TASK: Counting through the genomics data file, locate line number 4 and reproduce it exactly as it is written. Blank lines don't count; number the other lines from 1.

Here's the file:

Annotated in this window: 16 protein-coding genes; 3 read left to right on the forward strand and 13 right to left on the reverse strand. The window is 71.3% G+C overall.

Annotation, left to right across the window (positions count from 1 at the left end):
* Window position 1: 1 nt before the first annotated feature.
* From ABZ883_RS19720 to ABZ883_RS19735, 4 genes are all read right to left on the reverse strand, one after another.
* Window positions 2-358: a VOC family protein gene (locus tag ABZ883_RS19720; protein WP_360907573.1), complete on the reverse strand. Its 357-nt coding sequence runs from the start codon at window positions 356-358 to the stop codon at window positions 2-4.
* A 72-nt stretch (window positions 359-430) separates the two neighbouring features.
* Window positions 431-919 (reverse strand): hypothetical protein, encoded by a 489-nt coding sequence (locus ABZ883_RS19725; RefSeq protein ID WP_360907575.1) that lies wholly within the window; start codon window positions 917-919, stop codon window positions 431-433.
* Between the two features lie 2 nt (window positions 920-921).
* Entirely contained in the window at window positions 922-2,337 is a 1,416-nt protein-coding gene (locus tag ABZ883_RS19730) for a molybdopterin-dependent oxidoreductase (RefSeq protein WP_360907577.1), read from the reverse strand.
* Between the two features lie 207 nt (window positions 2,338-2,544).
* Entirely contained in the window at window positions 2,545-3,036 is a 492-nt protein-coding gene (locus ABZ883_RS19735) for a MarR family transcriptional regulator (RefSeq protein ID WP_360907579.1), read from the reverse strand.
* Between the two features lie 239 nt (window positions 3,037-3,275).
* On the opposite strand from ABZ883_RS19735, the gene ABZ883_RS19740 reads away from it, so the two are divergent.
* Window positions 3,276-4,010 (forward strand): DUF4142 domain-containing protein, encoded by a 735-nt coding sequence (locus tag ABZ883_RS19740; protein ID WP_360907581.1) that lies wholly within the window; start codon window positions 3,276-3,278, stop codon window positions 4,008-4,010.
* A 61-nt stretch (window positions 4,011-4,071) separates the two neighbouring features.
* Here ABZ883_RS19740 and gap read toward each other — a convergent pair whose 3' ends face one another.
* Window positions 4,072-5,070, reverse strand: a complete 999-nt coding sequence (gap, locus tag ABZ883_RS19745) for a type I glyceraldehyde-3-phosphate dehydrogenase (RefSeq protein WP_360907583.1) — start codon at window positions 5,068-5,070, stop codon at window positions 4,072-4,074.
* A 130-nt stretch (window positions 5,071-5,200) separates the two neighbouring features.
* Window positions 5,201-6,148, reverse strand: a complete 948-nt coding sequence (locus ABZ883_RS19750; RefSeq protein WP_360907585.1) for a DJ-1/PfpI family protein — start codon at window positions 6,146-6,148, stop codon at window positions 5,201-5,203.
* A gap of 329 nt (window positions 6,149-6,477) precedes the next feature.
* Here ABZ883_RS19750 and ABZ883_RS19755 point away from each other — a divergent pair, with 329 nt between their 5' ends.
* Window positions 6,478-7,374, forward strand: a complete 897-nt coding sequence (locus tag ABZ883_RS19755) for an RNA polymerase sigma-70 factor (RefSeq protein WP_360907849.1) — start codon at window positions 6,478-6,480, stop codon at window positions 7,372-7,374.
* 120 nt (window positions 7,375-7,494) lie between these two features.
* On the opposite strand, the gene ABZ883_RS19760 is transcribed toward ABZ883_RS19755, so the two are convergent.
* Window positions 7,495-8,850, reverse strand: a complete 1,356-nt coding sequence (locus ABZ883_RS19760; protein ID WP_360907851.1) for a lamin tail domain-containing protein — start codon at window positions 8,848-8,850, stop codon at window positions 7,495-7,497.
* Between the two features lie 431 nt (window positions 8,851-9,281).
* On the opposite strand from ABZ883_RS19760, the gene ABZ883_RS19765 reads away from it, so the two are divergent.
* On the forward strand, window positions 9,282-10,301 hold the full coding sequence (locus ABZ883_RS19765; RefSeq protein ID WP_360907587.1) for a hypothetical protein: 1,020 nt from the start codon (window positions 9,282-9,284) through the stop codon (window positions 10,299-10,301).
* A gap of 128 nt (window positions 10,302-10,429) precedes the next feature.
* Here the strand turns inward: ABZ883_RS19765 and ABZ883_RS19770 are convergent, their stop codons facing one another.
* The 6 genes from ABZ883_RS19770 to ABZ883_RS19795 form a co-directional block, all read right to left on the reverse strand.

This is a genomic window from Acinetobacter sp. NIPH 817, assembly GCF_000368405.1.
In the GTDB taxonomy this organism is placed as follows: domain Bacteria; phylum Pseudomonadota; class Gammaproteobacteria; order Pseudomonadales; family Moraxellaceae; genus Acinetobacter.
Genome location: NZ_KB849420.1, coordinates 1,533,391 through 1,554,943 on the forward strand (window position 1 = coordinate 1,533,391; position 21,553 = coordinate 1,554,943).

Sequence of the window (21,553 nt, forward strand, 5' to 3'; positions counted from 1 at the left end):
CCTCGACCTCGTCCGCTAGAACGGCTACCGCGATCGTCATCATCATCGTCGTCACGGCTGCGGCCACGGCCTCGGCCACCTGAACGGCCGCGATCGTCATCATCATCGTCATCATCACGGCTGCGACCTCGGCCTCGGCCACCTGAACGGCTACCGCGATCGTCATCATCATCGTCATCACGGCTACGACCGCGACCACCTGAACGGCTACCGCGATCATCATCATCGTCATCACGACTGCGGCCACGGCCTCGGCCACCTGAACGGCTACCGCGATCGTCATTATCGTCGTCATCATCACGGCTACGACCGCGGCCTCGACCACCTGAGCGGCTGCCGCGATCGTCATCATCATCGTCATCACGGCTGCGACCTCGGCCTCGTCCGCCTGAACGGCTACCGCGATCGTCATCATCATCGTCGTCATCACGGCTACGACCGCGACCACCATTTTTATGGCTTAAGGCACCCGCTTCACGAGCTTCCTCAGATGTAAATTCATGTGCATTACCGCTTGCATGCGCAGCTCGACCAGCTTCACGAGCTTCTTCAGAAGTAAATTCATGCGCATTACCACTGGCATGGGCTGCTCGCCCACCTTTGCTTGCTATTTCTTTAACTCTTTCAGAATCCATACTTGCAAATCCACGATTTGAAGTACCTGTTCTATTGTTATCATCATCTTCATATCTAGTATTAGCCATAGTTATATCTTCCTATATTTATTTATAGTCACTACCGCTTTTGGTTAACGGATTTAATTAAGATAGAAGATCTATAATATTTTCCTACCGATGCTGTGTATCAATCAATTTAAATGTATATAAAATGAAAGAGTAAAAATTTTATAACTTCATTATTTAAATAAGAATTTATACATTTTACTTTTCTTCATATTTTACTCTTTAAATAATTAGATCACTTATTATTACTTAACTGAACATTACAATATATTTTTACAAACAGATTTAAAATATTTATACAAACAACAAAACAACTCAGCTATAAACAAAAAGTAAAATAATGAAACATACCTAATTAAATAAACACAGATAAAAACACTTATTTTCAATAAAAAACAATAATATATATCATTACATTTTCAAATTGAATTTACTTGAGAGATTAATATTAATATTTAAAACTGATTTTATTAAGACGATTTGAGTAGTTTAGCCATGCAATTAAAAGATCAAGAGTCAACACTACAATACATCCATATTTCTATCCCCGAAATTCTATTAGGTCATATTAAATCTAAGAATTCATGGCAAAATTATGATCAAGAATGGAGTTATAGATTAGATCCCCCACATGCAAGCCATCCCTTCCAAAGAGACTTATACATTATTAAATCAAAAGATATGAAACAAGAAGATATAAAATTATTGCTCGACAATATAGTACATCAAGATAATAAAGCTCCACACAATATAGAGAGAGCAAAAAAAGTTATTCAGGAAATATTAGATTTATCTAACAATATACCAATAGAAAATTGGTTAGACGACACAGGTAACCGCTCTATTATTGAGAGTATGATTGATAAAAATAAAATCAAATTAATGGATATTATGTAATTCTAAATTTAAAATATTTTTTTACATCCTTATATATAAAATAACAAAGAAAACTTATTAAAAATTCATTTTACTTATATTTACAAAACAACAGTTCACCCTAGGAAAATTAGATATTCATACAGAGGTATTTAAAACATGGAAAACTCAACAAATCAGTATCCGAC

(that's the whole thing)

* From ABZ883_RS19720 to ABZ883_RS19735, 4 genes are all read right to left on the reverse strand, one after another.